|Use of 2-digit modulo-century year designations and codes, eg. '98, 1998, requires a common nomenclature for the early years and decades of [this] next century until all users cycle back to '00 for 2000 etc., as some things last longer than centuries:-- Legal land leases, for primitive example.|
Though the millennium [ended] on December 31, 2000, as there was no year-0 in the first century AD running from 1-100, there is also linguistically another challenge with determining years 1 BC and AD 1 as the early-era scholarly year-designation was described as "In the year BC Before Christ, or, In the year AD Anno Domino (dominion)," which means that 1 BC may be AD 1 as the birthday was in the midst of the year (albeit not December 25 but about March 25),-- as scholars have long used this nomenclature for reigning persons' coincidental first and last years: Only millennia later was the year boundary reset to one reign: but not exactly the year boundary,-- neither western nor eastern orthodox: Whence a skip of 2 years for common year-1, not merely 1 year for lack of year-0 ... However, literature does not show for the AD 1 BC effect ....
But, or, we could use 'V' or 'U' for 11, 'R' for 12, 'B' for 13, 'A' or 'H' or 'N' for 14, and even, '$' for 15, but which is odd (semi-indistinguishable from 51), and maybe even, '#' for 16, because it's an alternative symbol for 'lb', and then maybe, 'D' or 'M' for 17, and drop it therein.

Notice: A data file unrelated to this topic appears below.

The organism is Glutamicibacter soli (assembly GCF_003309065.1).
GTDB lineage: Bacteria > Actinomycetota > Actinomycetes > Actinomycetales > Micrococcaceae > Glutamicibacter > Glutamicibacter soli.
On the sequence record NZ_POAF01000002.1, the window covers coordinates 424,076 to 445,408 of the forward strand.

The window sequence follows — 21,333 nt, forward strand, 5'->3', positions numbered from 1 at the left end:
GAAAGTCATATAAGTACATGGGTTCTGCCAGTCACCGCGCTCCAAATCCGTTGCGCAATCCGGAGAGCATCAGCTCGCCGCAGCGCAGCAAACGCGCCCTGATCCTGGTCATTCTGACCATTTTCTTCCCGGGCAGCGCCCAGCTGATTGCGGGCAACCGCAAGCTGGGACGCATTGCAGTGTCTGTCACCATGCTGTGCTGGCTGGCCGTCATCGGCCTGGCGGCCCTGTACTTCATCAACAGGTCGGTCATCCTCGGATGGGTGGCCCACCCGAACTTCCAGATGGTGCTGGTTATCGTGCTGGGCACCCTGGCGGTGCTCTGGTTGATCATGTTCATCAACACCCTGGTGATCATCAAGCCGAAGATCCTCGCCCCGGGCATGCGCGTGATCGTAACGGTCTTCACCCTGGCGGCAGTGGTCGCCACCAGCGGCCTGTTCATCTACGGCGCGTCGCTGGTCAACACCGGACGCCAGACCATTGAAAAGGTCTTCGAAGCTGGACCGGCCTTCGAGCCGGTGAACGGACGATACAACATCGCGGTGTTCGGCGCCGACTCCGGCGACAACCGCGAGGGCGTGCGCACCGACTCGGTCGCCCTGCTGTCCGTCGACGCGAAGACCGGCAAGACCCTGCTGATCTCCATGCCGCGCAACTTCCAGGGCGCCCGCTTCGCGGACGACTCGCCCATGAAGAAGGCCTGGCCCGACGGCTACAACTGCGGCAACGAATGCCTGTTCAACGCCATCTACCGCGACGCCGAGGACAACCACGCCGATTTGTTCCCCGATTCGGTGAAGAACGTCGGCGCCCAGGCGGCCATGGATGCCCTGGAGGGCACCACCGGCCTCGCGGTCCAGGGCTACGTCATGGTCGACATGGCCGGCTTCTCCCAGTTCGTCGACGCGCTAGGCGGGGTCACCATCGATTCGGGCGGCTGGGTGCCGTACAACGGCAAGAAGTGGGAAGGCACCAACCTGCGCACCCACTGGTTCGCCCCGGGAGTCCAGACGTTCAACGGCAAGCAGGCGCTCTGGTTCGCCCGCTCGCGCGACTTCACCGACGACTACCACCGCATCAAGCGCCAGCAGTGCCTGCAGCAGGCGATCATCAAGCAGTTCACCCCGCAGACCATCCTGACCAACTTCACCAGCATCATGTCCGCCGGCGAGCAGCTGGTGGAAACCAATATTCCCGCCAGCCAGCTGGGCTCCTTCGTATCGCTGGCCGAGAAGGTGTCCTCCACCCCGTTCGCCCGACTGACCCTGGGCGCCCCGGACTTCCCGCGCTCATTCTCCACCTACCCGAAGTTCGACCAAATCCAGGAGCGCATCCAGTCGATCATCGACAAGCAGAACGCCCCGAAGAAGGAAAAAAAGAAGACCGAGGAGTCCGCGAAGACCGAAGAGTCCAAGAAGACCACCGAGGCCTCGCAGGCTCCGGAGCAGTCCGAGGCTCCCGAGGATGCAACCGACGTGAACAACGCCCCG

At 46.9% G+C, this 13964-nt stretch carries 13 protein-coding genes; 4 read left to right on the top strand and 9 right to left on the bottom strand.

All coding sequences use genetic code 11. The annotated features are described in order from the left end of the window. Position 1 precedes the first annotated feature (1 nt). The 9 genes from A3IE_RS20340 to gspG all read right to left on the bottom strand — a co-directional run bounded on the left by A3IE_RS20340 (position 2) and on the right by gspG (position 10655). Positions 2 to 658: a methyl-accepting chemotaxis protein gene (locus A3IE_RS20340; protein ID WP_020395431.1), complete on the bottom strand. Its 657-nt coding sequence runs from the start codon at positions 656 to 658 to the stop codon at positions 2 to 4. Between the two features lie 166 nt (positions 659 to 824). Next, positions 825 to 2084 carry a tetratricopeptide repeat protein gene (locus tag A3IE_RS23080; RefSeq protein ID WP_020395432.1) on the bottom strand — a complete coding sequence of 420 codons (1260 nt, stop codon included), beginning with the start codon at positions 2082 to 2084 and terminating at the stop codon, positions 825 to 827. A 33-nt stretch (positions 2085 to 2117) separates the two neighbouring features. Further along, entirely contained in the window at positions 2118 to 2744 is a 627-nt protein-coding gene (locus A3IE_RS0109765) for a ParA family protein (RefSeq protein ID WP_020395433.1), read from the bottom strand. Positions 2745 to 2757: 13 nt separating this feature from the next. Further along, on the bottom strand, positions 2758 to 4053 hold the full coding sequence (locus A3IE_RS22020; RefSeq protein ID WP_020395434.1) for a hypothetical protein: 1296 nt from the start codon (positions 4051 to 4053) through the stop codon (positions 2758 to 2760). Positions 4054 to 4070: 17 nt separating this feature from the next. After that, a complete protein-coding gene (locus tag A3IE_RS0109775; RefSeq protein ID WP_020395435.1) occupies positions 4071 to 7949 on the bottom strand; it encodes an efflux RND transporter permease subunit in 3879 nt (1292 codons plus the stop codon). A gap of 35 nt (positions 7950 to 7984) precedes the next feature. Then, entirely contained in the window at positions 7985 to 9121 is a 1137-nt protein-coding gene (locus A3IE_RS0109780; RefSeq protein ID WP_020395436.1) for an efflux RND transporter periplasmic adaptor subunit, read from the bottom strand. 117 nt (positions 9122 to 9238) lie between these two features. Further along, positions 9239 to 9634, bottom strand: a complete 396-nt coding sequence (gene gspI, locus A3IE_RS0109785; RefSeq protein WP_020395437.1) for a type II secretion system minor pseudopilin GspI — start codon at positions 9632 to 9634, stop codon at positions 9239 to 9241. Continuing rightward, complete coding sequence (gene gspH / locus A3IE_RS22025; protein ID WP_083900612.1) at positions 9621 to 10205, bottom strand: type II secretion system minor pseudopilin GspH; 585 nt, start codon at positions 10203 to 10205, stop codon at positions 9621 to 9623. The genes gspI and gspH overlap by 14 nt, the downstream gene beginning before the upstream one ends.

Or, we could deliberately use looklikes: 'Z' for 2000, because 'Z' looks like an angular '2' (for this 3nd millennium) and is the end of our alphabet;-- Thence we may count back through decades 'Y' 2010's, 'X' 2020's, 'W' 2030's, 'V' 2040's, and drop it therein.
Alternatively, 'K' already represents metric kilo, 1000 (but 1024 on computers), --putting the scheme on a millenium-cycle,-- Whence we'd have, '98, 99, K0, K1, K2, ... K9,' and thence use the 'X' 2010's as we transition to Roman numeral 'X' 10, and drop it therein.
Or likewise, 'M' for mille, millennium, in Roman numerals (but, mega, million, in the sciences and technologies) whence '98, 99, M0, M1, M2, ...,' similarly followed by the 'X' 2010's ....
Or, maybe go directly to 'X' 10, ten, in Roman numerals, yielding '98, 99, X0, X1, X2, ...,' for just the first decade.
Or to non-Roman numerals hinting emphasized consonants, 'T' or 'N' 10 'ten', 'L' or 'V' 11 'eleven', 'W' or 'V' 12 'twelve'.
Or on a straight flush, 'C' 100, century in Roman numerals, whence "98, 99, C0, C1, ...," for a decade, followed by the 'X' 2010's ....
(And we should convert to metric time, while we're doing days and years.)
A premise discovery under the title,